Written by: Colin Anderson
The Proms hosts two significant world premieres over the next few days. August 6 brings Heaven is Shy of Earth by Julian Anderson. Using an orchestra “bigger than any I’ve used before”, Julian’s original plan was to set “entirely Emily Dickinson in the shape of the six movements in the normal High Mass sequence. Then I decided I’d like to set more of the Latin text – which is very familiar, so you can pull the words about more. So I reduced the Emily texts to only one poem! Psalm 84 takes the place of the Credo.”
Julian is a member of the London Philharmonic Choir – he sang at the Proms last year in Beethoven and Elgar. This has given him “a much greater sense of how to write idiomatically for chorus” although his new work is “not that easy to sing in places.” He describes Heaven is Shy of Earth as a “celebration of nature. It’s very exciting to write for a Proms audience. Nick Kenyon (Director of the BBC Proms) gave me fantastic conditions: who would I like to conduct, which soloist, and what else could be in the programme?” The answers: Sir Andrew Davis, Angelika Kirchschlager (“amazing in Handel’s Julius Caesar last year”), and Ravel’s Daphnis and Chloé. Julian describes his commission as “a secular Mass. The Dickinson poem is about a bird soaring in flight and the beauties of earthly nature that are compared to those of heaven and saying they’re better. Very crazy, very Emily. She’s mad, wonderful, but ultimately nuts!” Two CDs devoted to Julian Anderson’s music are about to be issued; one on Ondine followed by one on NMC.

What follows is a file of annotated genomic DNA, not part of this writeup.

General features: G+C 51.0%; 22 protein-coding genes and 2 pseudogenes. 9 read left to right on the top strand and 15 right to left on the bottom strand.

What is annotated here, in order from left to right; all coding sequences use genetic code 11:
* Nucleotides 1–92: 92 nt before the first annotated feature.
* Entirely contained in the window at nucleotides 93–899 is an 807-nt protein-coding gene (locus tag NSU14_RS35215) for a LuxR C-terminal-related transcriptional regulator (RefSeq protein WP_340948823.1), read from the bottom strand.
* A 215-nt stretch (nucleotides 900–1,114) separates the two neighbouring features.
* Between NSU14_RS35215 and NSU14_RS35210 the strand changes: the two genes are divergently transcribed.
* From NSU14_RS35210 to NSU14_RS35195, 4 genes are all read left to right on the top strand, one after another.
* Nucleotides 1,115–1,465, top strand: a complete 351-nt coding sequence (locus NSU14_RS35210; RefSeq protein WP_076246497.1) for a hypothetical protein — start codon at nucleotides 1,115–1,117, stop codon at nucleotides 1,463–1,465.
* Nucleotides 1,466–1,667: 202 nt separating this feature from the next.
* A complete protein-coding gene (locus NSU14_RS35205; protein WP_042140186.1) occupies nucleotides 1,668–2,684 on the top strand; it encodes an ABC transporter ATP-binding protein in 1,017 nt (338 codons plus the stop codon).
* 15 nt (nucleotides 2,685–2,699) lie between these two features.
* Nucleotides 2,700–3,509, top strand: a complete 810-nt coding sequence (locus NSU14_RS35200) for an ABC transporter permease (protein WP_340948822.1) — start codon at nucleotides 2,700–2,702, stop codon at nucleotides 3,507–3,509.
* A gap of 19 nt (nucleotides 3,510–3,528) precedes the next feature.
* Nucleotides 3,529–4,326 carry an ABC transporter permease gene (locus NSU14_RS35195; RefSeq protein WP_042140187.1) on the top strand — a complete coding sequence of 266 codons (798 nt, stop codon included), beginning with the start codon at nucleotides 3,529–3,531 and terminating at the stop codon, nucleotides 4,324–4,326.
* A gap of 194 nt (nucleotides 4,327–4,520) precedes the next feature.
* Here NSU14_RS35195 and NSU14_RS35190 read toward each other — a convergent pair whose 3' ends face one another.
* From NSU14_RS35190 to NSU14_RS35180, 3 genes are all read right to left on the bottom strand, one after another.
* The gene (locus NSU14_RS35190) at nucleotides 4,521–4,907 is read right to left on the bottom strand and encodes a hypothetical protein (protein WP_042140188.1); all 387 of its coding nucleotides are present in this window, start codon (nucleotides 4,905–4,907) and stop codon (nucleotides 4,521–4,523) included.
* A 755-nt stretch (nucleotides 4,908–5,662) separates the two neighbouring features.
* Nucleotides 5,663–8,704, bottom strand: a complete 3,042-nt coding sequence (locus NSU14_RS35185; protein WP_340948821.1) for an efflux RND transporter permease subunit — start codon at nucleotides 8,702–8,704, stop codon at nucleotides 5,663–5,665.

Also lasting about 35 minutes is James Dillon’s Andromeda, a piano concerto. “Andromeda is a rather oblique reference to Scriabin’s Prometheus, a work which seems to exist in the interstice between symphonic poem (with piano obbligato) and concerto. The Andromeda and Prometheus myths share certain features. However, here the attraction ends – there are no programmatic imports in my work. My concerns are purely musical. The invocation of the Andromeda myth serves only as an allegory to some protean theatre, whether it’s the uncanny cries of Andromeda or perhaps the echo of the shoreline. The rocks at the shoreline where Andromeda is tied (as punishment) contains an image of edginess, of boundaries – and herein lies a clue to the state of the work.”
Has the solo part been written with Noriko Kawai in mind? “Only in part, although Noriko has a marvellous and dynamic sense of colour in her playing and I’m acutely aware of this in the writing. The work is cyclic in structure and this is the result of a displacement and re-ordering of material. The relationship between piano and orchestra is in flux. Sometimes it’s a question of perspective, of orientation and space; at other times it’s clearly transactional between the two. I am concerned with a certain strange exchange and not in the display aspect of the concerto. The perpetual growth and decay, the vertiginous precision of the moment, and the spontaneous nature of sound is reflected in the form. The relationship of soloist and orchestra is always shifting. Is one a part of the other, does one accompany the other?” Find out on August 10 alongside Sibelius and Stravinsky.
- Proms 2006
- The above article was published in “What’s On in London” on 3 August 2006 and is reproduced here with permission